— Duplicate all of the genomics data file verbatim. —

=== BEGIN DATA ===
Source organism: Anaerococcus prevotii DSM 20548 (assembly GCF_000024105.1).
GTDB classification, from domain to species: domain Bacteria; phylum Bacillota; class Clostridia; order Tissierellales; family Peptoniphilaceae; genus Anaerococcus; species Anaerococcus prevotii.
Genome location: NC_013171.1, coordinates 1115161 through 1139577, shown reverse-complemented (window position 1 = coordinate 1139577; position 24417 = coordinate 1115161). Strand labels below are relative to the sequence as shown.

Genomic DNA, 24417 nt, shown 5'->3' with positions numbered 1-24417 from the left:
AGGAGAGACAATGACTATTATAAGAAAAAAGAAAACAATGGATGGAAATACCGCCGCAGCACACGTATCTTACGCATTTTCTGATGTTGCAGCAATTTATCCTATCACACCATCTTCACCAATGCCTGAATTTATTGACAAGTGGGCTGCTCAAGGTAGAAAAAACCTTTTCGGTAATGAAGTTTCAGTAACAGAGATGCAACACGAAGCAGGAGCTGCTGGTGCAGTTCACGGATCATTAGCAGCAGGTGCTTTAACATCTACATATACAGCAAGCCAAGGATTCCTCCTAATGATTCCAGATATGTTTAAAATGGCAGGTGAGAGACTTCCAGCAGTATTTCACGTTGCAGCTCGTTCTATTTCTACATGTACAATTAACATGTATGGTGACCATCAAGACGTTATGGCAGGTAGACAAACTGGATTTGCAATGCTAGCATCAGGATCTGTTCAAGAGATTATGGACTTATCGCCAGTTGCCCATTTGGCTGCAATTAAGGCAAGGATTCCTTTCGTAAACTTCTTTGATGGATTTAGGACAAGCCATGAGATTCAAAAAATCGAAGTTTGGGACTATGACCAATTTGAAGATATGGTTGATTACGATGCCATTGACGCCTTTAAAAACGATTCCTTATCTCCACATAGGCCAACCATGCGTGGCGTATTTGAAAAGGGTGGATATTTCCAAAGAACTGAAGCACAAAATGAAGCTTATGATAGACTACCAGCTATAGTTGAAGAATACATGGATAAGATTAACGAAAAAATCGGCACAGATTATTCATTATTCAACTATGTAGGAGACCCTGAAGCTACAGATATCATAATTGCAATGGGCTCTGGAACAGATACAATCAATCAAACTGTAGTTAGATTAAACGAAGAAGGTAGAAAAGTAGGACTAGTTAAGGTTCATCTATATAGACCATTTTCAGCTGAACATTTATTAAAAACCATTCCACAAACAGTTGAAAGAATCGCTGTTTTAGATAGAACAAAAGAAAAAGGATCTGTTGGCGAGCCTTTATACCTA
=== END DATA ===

Source organism: Anaerococcus prevotii DSM 20548 (assembly GCF_000024105.1).
GTDB classification, from domain to species: domain Bacteria; phylum Bacillota; class Clostridia; order Tissierellales; family Peptoniphilaceae; genus Anaerococcus; species Anaerococcus prevotii.
Genome location: NC_013171.1, coordinates 1115161 through 1139577, shown reverse-complemented (window position 1 = coordinate 1139577; position 24417 = coordinate 1115161). Strand labels below are relative to the sequence as shown.

Genomic DNA, 24417 nt, shown 5'->3' with positions numbered 1-24417 from the left:
AGGAGAGACAATGACTATTATAAGAAAAAAGAAAACAATGGATGGAAATACCGCCGCAGCACACGTATCTTACGCATTTTCTGATGTTGCAGCAATTTATCCTATCACACCATCTTCACCAATGCCTGAATTTATTGACAAGTGGGCTGCTCAAGGTAGAAAAAACCTTTTCGGTAATGAAGTTTCAGTAACAGAGATGCAACACGAAGCAGGAGCTGCTGGTGCAGTTCACGGATCATTAGCAGCAGGTGCTTTAACATCTACATATACAGCAAGCCAAGGATTCCTCCTAATGATTCCAGATATGTTTAAAATGGCAGGTGAGAGACTTCCAGCAGTATTTCACGTTGCAGCTCGTTCTATTTCTACATGTACAATTAACATGTATGGTGACCATCAAGACGTTATGGCAGGTAGACAAACTGGATTTGCAATGCTAGCATCAGGATCTGTTCAAGAGATTATGGACTTATCGCCAGTTGCCCATTTGGCTGCAATTAAGGCAAGGATTCCTTTCGTAAACTTCTTTGATGGATTTAGGACAAGCCATGAGATTCAAAAAATCGAAGTTTGGGACTATGACCAATTTGAAGATATGGTTGATTACGATGCCATTGACGCCTTTAAAAACGATTCCTTATCTCCACATAGGCCAACCATGCGTGGCGTATTTGAAAAGGGTGGATATTTCCAAAGAACTGAAGCACAAAATGAAGCTTATGATAGACTACCAGCTATAGTTGAAGAATACATGGATAAGATTAACGAAAAAATCGGCACAGATTATTCATTATTCAACTATGTAGGAGACCCTGAAGCTACAGATATCATAATTGCAATGGGCTCTGGAACAGATACAATCAATCAAACTGTAGTTAGATTAAACGAAGAAGGTAGAAAAGTAGGACTAGTTAAGGTTCATCTATATAGACCATTTTCAGCTGAACATTTATTAAAAACCATTCCACAAACAGTTGAAAGAATCGCTGTTTTAGATAGAACAAAAGAAAAAGGATCTGTTGGCGAGCCTTTATACCTA